spp. are microbial parasites that infect the gastrointestinal tract of humans and many animals, causing cryptosporidiosis, a disease characterised by acute watery diarrhoea. In dairy farms, is the most common species in calves, leading to high mortality rate, stunted growth, and consequently high economic losses. Trade between farms and breeding centres is a major risk factor in the spread of such parasites, posing a threat to other farms worldwide as well as to human health. This problem is aggravated by the lack of good breeding practices, efficient detection tools, and lack of effective anti-cryptosporidial drugs.

To address cryptosporidiosis in dairy farms, we have established the ‘Health For Dairy Cows (H4DC)’ consortium in order to tackle some of the aforementioned issues.

Herein, we will present preliminary data from a 3-step strategy:

1)Dissemination of pilot farms in France, Belgium, The Netherlands and England. This collaboration will serve to test the effect of new husbandry practices in the occurrence of , which will aim to decrease incidence and ultimately decrease the economic burden of cryptosporidiosis.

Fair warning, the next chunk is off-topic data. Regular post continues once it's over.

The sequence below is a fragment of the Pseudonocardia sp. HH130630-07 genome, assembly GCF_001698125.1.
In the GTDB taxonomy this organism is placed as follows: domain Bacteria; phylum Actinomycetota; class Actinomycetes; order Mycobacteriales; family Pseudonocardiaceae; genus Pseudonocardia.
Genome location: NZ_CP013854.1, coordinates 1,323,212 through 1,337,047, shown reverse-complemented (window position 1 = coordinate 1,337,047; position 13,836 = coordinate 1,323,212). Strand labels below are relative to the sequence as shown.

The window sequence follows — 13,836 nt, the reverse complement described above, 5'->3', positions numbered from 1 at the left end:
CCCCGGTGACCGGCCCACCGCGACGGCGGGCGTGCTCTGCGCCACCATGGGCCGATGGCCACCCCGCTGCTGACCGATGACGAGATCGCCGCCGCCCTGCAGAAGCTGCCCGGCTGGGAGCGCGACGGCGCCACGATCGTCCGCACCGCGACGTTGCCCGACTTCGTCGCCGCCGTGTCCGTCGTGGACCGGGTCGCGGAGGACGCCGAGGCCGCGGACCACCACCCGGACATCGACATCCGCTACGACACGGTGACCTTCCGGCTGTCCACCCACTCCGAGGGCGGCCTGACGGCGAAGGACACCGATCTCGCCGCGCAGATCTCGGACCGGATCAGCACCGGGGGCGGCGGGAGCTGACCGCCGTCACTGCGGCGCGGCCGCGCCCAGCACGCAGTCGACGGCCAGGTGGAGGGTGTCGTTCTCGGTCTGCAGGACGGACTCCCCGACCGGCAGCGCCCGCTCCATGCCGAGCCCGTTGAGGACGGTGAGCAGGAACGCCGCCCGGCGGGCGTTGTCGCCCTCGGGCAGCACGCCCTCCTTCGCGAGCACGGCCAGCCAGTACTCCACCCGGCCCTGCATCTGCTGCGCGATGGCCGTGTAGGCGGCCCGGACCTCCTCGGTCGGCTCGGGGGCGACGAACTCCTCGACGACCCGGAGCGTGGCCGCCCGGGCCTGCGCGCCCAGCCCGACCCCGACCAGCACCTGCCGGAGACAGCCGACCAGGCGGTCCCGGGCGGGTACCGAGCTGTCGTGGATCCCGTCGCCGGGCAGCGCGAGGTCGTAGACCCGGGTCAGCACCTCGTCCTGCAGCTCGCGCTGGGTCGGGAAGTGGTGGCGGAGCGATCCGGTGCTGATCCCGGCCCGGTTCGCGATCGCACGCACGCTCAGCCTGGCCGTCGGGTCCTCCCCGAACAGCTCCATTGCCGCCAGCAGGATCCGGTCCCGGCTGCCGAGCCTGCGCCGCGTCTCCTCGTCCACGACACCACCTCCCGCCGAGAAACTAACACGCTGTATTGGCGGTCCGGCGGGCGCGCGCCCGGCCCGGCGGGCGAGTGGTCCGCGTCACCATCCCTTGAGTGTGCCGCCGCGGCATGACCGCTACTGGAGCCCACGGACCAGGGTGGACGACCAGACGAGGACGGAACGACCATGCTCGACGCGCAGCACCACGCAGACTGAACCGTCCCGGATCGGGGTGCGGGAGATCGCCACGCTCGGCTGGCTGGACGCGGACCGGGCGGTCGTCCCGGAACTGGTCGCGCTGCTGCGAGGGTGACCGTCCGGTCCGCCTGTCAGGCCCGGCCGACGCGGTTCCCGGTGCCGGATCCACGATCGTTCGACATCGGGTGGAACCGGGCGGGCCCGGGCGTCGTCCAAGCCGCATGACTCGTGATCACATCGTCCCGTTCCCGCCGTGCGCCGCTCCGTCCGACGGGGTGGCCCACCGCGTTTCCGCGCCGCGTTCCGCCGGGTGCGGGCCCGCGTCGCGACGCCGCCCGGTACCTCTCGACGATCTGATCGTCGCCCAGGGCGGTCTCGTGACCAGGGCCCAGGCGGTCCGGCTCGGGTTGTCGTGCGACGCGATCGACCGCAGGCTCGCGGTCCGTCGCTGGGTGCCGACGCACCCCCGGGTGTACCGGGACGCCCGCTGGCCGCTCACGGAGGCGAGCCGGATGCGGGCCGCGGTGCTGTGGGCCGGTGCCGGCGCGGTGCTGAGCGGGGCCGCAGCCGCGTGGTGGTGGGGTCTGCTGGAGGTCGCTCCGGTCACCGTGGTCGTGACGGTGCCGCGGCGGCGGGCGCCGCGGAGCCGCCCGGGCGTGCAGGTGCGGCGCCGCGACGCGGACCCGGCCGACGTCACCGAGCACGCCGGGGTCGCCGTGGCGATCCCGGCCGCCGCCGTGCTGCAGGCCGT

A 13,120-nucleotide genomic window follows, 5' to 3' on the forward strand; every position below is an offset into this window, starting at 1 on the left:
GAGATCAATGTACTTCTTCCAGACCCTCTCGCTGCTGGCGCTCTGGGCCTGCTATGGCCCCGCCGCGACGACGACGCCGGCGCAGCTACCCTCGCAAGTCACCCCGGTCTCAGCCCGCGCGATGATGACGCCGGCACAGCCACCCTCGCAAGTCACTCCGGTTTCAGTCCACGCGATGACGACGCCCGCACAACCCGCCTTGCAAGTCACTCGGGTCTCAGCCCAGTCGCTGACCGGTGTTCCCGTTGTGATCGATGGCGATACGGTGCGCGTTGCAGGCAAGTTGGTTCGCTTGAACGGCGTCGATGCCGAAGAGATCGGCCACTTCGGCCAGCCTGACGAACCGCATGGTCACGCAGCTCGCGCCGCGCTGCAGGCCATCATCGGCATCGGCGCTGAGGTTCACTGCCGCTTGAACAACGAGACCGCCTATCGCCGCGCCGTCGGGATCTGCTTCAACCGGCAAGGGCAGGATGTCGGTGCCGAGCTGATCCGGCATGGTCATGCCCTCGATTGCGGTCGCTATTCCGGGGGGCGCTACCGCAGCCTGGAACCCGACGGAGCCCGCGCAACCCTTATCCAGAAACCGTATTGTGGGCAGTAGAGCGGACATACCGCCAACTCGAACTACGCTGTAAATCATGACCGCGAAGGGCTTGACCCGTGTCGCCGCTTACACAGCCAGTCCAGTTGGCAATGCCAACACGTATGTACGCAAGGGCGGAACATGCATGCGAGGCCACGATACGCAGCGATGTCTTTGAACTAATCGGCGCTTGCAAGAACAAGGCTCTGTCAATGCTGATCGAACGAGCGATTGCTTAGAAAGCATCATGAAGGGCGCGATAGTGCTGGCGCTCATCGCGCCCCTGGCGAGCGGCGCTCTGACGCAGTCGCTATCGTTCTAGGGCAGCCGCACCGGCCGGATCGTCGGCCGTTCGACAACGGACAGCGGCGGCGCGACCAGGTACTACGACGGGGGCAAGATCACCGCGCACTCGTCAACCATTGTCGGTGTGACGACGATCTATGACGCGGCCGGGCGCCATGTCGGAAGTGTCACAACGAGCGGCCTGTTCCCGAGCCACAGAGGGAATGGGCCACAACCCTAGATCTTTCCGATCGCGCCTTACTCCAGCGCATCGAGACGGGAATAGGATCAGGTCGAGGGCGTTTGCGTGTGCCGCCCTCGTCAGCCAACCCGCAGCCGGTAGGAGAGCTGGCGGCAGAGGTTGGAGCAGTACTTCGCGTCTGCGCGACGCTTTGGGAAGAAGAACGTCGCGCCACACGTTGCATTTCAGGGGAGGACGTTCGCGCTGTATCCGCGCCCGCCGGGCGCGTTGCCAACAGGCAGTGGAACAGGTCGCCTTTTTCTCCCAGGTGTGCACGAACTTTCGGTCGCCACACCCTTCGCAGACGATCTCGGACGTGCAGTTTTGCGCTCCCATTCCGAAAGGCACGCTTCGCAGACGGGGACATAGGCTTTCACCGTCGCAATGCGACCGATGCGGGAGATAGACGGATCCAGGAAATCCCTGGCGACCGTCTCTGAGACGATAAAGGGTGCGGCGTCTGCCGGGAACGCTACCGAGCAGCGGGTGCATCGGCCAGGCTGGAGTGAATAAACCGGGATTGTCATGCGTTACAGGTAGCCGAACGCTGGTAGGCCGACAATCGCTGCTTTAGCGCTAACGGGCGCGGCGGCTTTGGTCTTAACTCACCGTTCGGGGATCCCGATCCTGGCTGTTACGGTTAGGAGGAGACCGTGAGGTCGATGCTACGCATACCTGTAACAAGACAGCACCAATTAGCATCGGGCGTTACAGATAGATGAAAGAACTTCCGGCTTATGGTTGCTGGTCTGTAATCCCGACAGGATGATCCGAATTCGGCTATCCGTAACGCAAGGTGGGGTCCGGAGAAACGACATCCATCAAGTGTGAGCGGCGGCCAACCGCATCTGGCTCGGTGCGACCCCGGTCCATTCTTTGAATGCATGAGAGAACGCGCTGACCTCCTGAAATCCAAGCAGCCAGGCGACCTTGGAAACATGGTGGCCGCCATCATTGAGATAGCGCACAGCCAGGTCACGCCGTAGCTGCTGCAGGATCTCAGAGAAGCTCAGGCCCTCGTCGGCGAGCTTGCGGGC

2)These pilot farms will later be used as testing-grounds of the low-cost and easy-to-use in-situ detection tool that will be developed during this project.

3)Development of a cell-based drug-screening system which will be used to screen various drugs and compounds for anti-Cryptosporidium activity.

Finally, data from these findings will be used to establish model and strategies in order to transfer the developed technologies to both farmers and biotech/pharmaceutical companies.

  • This is an open-access article distributed under the terms of the Creative Commons Attribution License.

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